I think Hutchens stretches a point a tad.   The Gospel Coalition places the statement quoted above in a section of its doctrinal standards, under a heading styled “”Creation of Humanity.”  This is a good start, insofar as they declare, at least in the case of the Gospel coalition which they have formed, that a criterion for participatinig in that coalition is to affirm, teach, and defend the Bible’s revelation about the nature and relationship of the sexes.  But, I concur with Hutchens that such clarity about egalitarianism is a relatively new thing among evangelical leaders generally, who heretofore seem to have been happy to ignore the egalitarian virus.

In the comments to this blog at Mere Comments, Hutchens provides a succinct summary of American Protestantism’s collapse from the old Biblical Criticism virus of the late 19th Century, and the parallel disaster within 20th Century evangelicalism as it  succumbed to the egalitarian virus.  Concerning the text-critical views of the Bible  – that the Bible is NOT what it presents itself to be: God’s words  – and the liberalizing process that resulted from this errant view of the Bible, Hutchens observes:

The process began in earnest in the 1860s and 1870s in the United States’ mainline denominations, which by the 1930s had become dominated by it. The movement was from a religion in all these groups that would be considered “conservative Evangelical,” to today’s mainline liberalism. In the early 1920s J. Gresham Machen observed, and correctly, I believe, that this liberalism is simply not Christianity, but another religion appearing in Christian habiliments.

According to Hutchens, the evangelicalism of the 20th Century was devastated even more quickly by the egalitarian error:

The same is true of egalitarianism. It is a new religion, as theologically comprehensive as liberalism, and every bit as unChristian. It begins, of course, in anthropology, with beliefs about the equality of men and women, but of necessity reaches from there into Christology and thus to Trinitarian theology, since all are connected at the Christological root. Evangelicalism, which had by the 1970s begun to replace an increasingly moribund mainline Protestantism, at the same time began to absorb egalitarianism, which de-Christianized it as thoroughly as liberalism had de-Christianized the former, and much more quickly.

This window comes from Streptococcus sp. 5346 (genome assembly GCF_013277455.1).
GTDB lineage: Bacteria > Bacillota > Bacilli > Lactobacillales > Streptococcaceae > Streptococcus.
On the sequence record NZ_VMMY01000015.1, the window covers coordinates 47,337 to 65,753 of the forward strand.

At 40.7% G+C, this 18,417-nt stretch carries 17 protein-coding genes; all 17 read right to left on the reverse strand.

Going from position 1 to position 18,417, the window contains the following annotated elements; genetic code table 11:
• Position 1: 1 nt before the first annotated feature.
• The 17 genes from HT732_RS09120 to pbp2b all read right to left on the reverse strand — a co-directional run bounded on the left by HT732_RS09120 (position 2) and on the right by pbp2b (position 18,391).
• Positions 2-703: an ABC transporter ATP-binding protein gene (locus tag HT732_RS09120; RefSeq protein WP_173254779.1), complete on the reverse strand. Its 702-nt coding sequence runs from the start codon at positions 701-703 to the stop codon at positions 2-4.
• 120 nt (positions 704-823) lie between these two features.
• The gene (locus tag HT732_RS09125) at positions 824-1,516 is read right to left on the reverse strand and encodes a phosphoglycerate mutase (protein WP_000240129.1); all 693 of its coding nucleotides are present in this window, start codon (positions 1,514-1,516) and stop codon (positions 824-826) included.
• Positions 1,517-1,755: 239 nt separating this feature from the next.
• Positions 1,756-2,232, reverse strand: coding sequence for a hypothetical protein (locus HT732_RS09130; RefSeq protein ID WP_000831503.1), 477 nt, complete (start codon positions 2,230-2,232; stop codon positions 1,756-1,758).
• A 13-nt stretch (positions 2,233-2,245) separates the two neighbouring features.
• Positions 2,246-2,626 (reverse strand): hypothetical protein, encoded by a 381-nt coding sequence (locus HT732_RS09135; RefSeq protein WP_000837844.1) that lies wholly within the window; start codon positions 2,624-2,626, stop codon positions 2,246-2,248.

More quickly indeed.  If the 19th Century demise of evangelical Protestantism ran from the 1860 to 1930 (a period of 70 years), the current wave of egalitarian infection has taken half that time to produce the same result: an evangelicalism decidedly past its theological shelf-life.  What’s even more dismaying is that orthodox evangelicals who ought to have known better back in the Seventies utterly failed to diagnose the disease and its toxic effects. 

This man also isn’t mincing words.So, though it is late, statements like one finds at The Gospel Coalition are welcome.  And even more welcome are words by Dr. Russell Moore, Dean of the School of Theology at Southern Baptist Theological Seminary at Louiseville, Kentucky:

We have to understand that this is not an intramural debate. Quite frankly, that’s the way we’ve been treating it for too long. We’ve been treating it like the kind of conversation dispensationalists and covenant theologians may have with one another. We treat this as the same kind of discussion that Ligon Duncan and I might have over whether or not infants ought to be baptized. We treat this as the kind of situation where brothers and sisters in Christ who agree on all of the main things now get together and talk about some issues of interpretation where “we just happen to disagree.” That is not what is taking place.


What we have to ultimately understand is that the Gospel itself is patriarchal. It has to do with the Fatherhood of God, a Fatherhood that is not abstract, a Fatherhood that is not theoretical, a Fatherhood that the entire Bible lays out as a God who is giving a covenant inheritance to his Son. A story line you see all the way from Adam who gives birth to Seth who is in his image and in his likeness, a Fatherhood you see when God says to Pharoah, “You have my first born son in captivity; let him go.” First Timothy 2 really looks like male headship. . . . It is not just the individual texts; it’s the whole trajectory of Scripture, but the whole trajectory of Scripture leads to patriarchy, it leads to the Fatherhood of God, and it leads to the headship of men, not an evil headship, but a loving, self-sacrificial kind of headship. . . .

These words from Dr. Moore were transcribed from an audio lecture and posted at the blog Immoderate .  The original MP3 file is available online here

Finally, a further encouraging straw in the wind is that Dr. Moore’s comments were delivered at a Different by Design conference sponsored by the Council on Biblical Manhood and Womanhood, which in the past has often bent over backward to avoid saying the things that Dr. Moore says in this address.  If their sponsorship of Dr. Moore in this regard amounts to a repentence from earlier timidity to acknowledge egalitarianism as an unChristian faith (no matter how many Christian habiliments it displays, or no matter who among the evangelical glitterati are duped by it), such repentence is welcome indeed.


Filed under Egalitarianism